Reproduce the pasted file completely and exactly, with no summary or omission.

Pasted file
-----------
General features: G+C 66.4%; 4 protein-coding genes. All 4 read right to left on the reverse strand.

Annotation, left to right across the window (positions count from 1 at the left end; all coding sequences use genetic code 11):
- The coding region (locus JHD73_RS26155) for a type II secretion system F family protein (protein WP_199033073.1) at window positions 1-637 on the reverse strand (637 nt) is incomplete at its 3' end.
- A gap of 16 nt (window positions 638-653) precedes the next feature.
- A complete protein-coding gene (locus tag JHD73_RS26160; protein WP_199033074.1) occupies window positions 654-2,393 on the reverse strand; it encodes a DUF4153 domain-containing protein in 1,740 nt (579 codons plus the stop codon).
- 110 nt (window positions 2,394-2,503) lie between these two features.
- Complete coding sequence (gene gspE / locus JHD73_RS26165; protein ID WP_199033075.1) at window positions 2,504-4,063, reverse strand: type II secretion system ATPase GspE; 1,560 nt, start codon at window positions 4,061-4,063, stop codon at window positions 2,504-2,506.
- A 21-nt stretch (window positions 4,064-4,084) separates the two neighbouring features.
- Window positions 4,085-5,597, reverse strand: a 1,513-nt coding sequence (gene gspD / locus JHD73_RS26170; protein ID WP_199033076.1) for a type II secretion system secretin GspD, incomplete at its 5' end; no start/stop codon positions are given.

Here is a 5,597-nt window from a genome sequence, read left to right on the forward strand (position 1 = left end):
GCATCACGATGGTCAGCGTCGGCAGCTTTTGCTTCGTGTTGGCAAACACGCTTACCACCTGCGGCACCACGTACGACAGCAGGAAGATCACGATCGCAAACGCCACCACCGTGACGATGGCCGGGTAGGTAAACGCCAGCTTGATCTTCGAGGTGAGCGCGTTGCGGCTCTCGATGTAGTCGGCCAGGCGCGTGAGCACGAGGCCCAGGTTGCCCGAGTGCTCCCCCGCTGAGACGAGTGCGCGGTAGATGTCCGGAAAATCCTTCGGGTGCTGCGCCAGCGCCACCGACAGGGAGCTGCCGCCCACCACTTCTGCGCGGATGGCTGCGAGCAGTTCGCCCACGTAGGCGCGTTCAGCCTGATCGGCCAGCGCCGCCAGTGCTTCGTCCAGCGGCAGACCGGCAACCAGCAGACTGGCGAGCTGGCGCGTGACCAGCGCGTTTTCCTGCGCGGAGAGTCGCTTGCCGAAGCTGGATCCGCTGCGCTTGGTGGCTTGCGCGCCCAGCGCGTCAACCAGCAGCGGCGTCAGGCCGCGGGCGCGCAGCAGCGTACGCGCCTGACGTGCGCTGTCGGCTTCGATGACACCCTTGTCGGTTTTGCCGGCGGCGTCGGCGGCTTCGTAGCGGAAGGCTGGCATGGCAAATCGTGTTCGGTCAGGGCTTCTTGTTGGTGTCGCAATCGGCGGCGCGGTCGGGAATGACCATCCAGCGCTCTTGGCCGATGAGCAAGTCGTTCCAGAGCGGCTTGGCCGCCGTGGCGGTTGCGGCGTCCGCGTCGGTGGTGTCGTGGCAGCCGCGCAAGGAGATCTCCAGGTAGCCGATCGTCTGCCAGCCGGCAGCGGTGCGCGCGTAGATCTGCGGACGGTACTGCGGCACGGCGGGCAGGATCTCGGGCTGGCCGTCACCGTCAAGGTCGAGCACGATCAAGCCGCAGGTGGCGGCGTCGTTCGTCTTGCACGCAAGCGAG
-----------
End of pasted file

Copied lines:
General features: G+C 66.4%; 4 protein-coding genes. All 4 read right to left on the reverse strand.

Annotation, left to right across the window (positions count from 1 at the left end; all coding sequences use genetic code 11):
- The coding region (locus JHD73_RS26155) for a type II secretion system F family protein (protein WP_199033073.1) at window positions 1-637 on the reverse strand (637 nt) is incomplete at its 3' end.
- A gap of 16 nt (window positions 638-653) precedes the next feature.
- A complete protein-coding gene (locus tag JHD73_RS26160; protein WP_199033074.1) occupies window positions 654-2,393 on the reverse strand; it encodes a DUF4153 domain-containing protein in 1,740 nt (579 codons plus the stop codon).
- 110 nt (window positions 2,394-2,503) lie between these two features.
- Complete coding sequence (gene gspE / locus JHD73_RS26165; protein ID WP_199033075.1) at window positions 2,504-4,063, reverse strand: type II secretion system ATPase GspE; 1,560 nt, start codon at window positions 4,061-4,063, stop codon at window positions 2,504-2,506.
- A 21-nt stretch (window positions 4,064-4,084) separates the two neighbouring features.
- Window positions 4,085-5,597, reverse strand: a 1,513-nt coding sequence (gene gspD / locus JHD73_RS26170; protein ID WP_199033076.1) for a type II secretion system secretin GspD, incomplete at its 5' end; no start/stop codon positions are given.

Here is a 5,597-nt window from a genome sequence, read left to right on the forward strand (position 1 = left end):
GCATCACGATGGTCAGCGTCGGCAGCTTTTGCTTCGTGTTGGCAAACACGCTTACCACCTGCGGCACCACGTACGACAGCAGGAAGATCACGATCGCAAACGCCACCACCGTGACGATGGCCGGGTAGGTAAACGCCAGCTTGATCTTCGAGGTGAGCGCGTTGCGGCTCTCGATGTAGTCGGCCAGGCGCGTGAGCACGAGGCCCAGGTTGCCCGAGTGCTCCCCCGCTGAGACGAGTGCGCGGTAGATGTCCGGAAAATCCTTCGGGTGCTGCGCCAGCGCCACCGACAGGGAGCTGCCGCCCACCACTTCTGCGCGGATGGCTGCGAGCAGTTCGCCCACGTAGGCGCGTTCAGCCTGATCGGCCAGCGCCGCCAGTGCTTCGTCCAGCGGCAGACCGGCAACCAGCAGACTGGCGAGCTGGCGCGTGACCAGCGCGTTTTCCTGCGCGGAGAGTCGCTTGCCGAAGCTGGATCCGCTGCGCTTGGTGGCTTGCGCGCCCAGCGCGTCAACCAGCAGCGGCGTCAGGCCGCGGGCGCGCAGCAGCGTACGCGCCTGACGTGCGCTGTCGGCTTCGATGACACCCTTGTCGGTTTTGCCGGCGGCGTCGGCGGCTTCGTAGCGGAAGGCTGGCATGGCAAATCGTGTTCGGTCAGGGCTTCTTGTTGGTGTCGCAATCGGCGGCGCGGTCGGGAATGACCATCCAGCGCTCTTGGCCGATGAGCAAGTCGTTCCAGAGCGGCTTGGCCGCCGTGGCGGTTGCGGCGTCCGCGTCGGTGGTGTCGTGGCAGCCGCGCAAGGAGATCTCCAGGTAGCCGATCGTCTGCCAGCCGGCAGCGGTGCGCGCGTAGATCTGCGGACGGTACTGCGGCACGGCGGGCAGGATCTCGGGCTGGCCGTCACCGTCAAGGTCGAGCACGATCAAGCCGCAGGTGGCGGCGTCGTTCGTCTTGCACGCAAGCGAG